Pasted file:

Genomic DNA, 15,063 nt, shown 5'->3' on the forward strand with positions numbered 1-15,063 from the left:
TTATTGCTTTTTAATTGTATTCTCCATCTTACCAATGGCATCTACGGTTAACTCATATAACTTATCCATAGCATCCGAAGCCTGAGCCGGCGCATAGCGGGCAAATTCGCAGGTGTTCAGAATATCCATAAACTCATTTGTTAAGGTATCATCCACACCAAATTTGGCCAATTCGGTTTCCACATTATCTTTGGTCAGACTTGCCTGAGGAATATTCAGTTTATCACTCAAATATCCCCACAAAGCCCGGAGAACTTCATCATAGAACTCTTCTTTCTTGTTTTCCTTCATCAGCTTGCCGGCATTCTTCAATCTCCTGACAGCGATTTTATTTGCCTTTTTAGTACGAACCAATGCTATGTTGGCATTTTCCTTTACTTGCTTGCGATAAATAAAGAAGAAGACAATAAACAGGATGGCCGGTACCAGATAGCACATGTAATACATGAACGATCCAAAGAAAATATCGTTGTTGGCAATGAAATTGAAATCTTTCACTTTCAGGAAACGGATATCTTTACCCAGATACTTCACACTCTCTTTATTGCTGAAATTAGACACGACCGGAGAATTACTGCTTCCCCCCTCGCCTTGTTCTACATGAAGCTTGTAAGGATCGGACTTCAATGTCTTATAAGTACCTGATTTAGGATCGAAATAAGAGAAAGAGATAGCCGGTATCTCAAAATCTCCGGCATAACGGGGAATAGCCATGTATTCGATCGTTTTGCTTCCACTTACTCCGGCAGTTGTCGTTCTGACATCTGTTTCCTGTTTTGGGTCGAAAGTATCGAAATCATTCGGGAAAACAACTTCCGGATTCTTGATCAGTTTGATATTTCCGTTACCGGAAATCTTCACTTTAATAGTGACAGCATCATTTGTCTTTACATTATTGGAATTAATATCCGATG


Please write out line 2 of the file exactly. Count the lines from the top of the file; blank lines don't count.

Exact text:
TTATTGCTTTTTAATTGTATTCTCCATCTTACCAATGGCATCTACGGTTAACTCATATAACTTATCCATAGCATCCGAAGCCTGAGCCGGCGCATAGCGGGCAAATTCGCAGGTGTTCAGAATATCCATAAACTCATTTGTTAAGGTATCATCCACACCAAATTTGGCCAATTCGGTTTCCACATTATCTTTGGTCAGACTTGCCTGAGGAATATTCAGTTTATCACTCAAATATCCCCACAAAGCCCGGAGAACTTCATCATAGAACTCTTCTTTCTTGTTTTCCTTCATCAGCTTGCCGGCATTCTTCAATCTCCTGACAGCGATTTTATTTGCCTTTTTAGTACGAACCAATGCTATGTTGGCATTTTCCTTTACTTGCTTGCGATAAATAAAGAAGAAGACAATAAACAGGATGGCCGGTACCAGATAGCACATGTAATACATGAACGATCCAAAGAAAATATCGTTGTTGGCAATGAAATTGAAATCTTTCACTTTCAGGAAACGGATATCTTTACCCAGATACTTCACACTCTCTTTATTGCTGAAATTAGACACGACCGGAGAATTACTGCTTCCCCCCTCGCCTTGTTCTACATGAAGCTTGTAAGGATCGGACTTCAATGTCTTATAAGTACCTGATTTAGGATCGAAATAAGAGAAAGAGATAGCCGGTATCTCAAAATCTCCGGCATAACGGGGAATAGCCATGTATTCGATCGTTTTGCTTCCACTTACTCCGGCAGTTGTCGTTCTGACATCTGTTTCCTGTTTTGGGTCGAAAGTATCGAAATCATTCGGGAAAACAACTTCCGGATTCTTGATCAGTTTGATATTTCCGTTACCGGAAATCTTCACTTTAATAGTGACAGCATCATTTGTCTTTACATTATTGGAATTAATATCCGATG